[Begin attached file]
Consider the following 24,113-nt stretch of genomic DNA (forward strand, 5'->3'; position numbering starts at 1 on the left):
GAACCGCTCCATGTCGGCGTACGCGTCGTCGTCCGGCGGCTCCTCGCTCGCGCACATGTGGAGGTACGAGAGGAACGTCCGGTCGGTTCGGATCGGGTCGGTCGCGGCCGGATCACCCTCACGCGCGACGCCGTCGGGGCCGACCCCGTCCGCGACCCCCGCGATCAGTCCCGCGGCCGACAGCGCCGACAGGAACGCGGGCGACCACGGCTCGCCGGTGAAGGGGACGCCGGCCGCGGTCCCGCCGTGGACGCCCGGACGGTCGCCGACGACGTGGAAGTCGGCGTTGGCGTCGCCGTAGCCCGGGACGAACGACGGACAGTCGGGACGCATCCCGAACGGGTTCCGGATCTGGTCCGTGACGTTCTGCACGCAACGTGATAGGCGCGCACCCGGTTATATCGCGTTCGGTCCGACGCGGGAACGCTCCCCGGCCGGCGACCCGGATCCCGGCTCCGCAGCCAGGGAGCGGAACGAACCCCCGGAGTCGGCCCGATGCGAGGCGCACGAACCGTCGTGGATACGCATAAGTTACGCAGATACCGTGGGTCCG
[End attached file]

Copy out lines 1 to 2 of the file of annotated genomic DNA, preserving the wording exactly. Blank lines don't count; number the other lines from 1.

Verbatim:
Consider the following 24,113-nt stretch of genomic DNA (forward strand, 5'->3'; position numbering starts at 1 on the left):
GAACCGCTCCATGTCGGCGTACGCGTCGTCGTCCGGCGGCTCCTCGCTCGCGCACATGTGGAGGTACGAGAGGAACGTCCGGTCGGTTCGGATCGGGTCGGTCGCGGCCGGATCACCCTCACGCGCGACGCCGTCGGGGCCGACCCCGTCCGCGACCCCCGCGATCAGTCCCGCGGCCGACAGCGCCGACAGGAACGCGGGCGACCACGGCTCGCCGGTGAAGGGGACGCCGGCCGCGGTCCCGCCGTGGACGCCCGGACGGTCGCCGACGACGTGGAAGTCGGCGTTGGCGTCGCCGTAGCCCGGGACGAACGACGGACAGTCGGGACGCATCCCGAACGGGTTCCGGATCTGGTCCGTGACGTTCTGCACGCAACGTGATAGGCGCGCACCCGGTTATATCGCGTTCGGTCCGACGCGGGAACGCTCCCCGGCCGGCGACCCGGATCCCGGCTCCGCAGCCAGGGAGCGGAACGAACCCCCGGAGTCGGCCCGATGCGAGGCGCACGAACCGTCGTGGATACGCATAAGTTACGCAGATACCGTGGGTCCG